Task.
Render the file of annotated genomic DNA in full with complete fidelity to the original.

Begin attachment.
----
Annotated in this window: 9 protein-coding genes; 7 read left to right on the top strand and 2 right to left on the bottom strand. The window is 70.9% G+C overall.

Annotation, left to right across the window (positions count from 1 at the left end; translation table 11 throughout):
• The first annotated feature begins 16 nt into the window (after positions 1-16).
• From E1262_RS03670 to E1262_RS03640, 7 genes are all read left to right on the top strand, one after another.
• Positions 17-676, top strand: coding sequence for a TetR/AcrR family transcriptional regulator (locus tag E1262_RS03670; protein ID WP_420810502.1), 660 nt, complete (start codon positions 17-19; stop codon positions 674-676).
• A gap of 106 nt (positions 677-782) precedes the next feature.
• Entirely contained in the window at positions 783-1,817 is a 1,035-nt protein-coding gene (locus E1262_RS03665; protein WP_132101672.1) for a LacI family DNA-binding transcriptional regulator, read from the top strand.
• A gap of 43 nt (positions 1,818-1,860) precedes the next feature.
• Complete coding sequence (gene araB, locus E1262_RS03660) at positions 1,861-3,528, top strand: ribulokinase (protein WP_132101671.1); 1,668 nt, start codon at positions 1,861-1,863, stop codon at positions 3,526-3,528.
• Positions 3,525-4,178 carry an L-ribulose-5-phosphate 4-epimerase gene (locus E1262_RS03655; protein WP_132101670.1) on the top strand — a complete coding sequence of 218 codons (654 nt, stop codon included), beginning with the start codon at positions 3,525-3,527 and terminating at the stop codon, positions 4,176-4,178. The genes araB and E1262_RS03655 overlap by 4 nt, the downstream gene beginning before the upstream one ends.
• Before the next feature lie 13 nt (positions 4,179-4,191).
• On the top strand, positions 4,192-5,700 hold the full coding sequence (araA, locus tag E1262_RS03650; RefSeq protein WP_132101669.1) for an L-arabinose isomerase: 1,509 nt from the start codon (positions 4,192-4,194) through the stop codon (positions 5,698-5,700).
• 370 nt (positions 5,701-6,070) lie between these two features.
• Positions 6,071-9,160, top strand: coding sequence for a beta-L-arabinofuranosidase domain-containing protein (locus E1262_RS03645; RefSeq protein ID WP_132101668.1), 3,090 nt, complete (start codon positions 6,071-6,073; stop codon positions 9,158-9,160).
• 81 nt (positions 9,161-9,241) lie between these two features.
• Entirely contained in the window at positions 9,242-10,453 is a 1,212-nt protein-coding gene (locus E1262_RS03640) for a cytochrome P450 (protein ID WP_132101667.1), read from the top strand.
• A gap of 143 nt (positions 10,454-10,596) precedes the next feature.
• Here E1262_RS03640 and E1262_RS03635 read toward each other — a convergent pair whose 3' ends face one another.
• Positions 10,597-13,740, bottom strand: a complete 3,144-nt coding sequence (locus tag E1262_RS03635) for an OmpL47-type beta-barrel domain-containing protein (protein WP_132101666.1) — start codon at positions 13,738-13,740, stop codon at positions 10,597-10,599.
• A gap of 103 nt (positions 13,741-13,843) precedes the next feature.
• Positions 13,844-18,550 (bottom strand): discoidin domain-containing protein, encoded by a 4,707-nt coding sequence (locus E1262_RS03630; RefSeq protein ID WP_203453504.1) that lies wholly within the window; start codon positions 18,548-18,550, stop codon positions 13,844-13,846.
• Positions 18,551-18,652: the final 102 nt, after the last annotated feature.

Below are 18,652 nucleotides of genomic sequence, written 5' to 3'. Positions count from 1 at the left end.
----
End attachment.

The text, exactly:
Annotated in this window: 9 protein-coding genes; 7 read left to right on the top strand and 2 right to left on the bottom strand. The window is 70.9% G+C overall.

Annotation, left to right across the window (positions count from 1 at the left end; translation table 11 throughout):
• The first annotated feature begins 16 nt into the window (after positions 1-16).
• From E1262_RS03670 to E1262_RS03640, 7 genes are all read left to right on the top strand, one after another.
• Positions 17-676, top strand: coding sequence for a TetR/AcrR family transcriptional regulator (locus tag E1262_RS03670; protein ID WP_420810502.1), 660 nt, complete (start codon positions 17-19; stop codon positions 674-676).
• A gap of 106 nt (positions 677-782) precedes the next feature.
• Entirely contained in the window at positions 783-1,817 is a 1,035-nt protein-coding gene (locus E1262_RS03665; protein WP_132101672.1) for a LacI family DNA-binding transcriptional regulator, read from the top strand.
• A gap of 43 nt (positions 1,818-1,860) precedes the next feature.
• Complete coding sequence (gene araB, locus E1262_RS03660) at positions 1,861-3,528, top strand: ribulokinase (protein WP_132101671.1); 1,668 nt, start codon at positions 1,861-1,863, stop codon at positions 3,526-3,528.
• Positions 3,525-4,178 carry an L-ribulose-5-phosphate 4-epimerase gene (locus E1262_RS03655; protein WP_132101670.1) on the top strand — a complete coding sequence of 218 codons (654 nt, stop codon included), beginning with the start codon at positions 3,525-3,527 and terminating at the stop codon, positions 4,176-4,178. The genes araB and E1262_RS03655 overlap by 4 nt, the downstream gene beginning before the upstream one ends.
• Before the next feature lie 13 nt (positions 4,179-4,191).
• On the top strand, positions 4,192-5,700 hold the full coding sequence (araA, locus tag E1262_RS03650; RefSeq protein WP_132101669.1) for an L-arabinose isomerase: 1,509 nt from the start codon (positions 4,192-4,194) through the stop codon (positions 5,698-5,700).
• 370 nt (positions 5,701-6,070) lie between these two features.
• Positions 6,071-9,160, top strand: coding sequence for a beta-L-arabinofuranosidase domain-containing protein (locus E1262_RS03645; RefSeq protein ID WP_132101668.1), 3,090 nt, complete (start codon positions 6,071-6,073; stop codon positions 9,158-9,160).
• 81 nt (positions 9,161-9,241) lie between these two features.
• Entirely contained in the window at positions 9,242-10,453 is a 1,212-nt protein-coding gene (locus E1262_RS03640) for a cytochrome P450 (protein ID WP_132101667.1), read from the top strand.
• A gap of 143 nt (positions 10,454-10,596) precedes the next feature.
• Here E1262_RS03640 and E1262_RS03635 read toward each other — a convergent pair whose 3' ends face one another.
• Positions 10,597-13,740, bottom strand: a complete 3,144-nt coding sequence (locus tag E1262_RS03635) for an OmpL47-type beta-barrel domain-containing protein (protein WP_132101666.1) — start codon at positions 13,738-13,740, stop codon at positions 10,597-10,599.
• A gap of 103 nt (positions 13,741-13,843) precedes the next feature.
• Positions 13,844-18,550 (bottom strand): discoidin domain-containing protein, encoded by a 4,707-nt coding sequence (locus E1262_RS03630; RefSeq protein ID WP_203453504.1) that lies wholly within the window; start codon positions 18,548-18,550, stop codon positions 13,844-13,846.
• Positions 18,551-18,652: the final 102 nt, after the last annotated feature.

Below are 18,652 nucleotides of genomic sequence, written 5' to 3'. Positions count from 1 at the left end.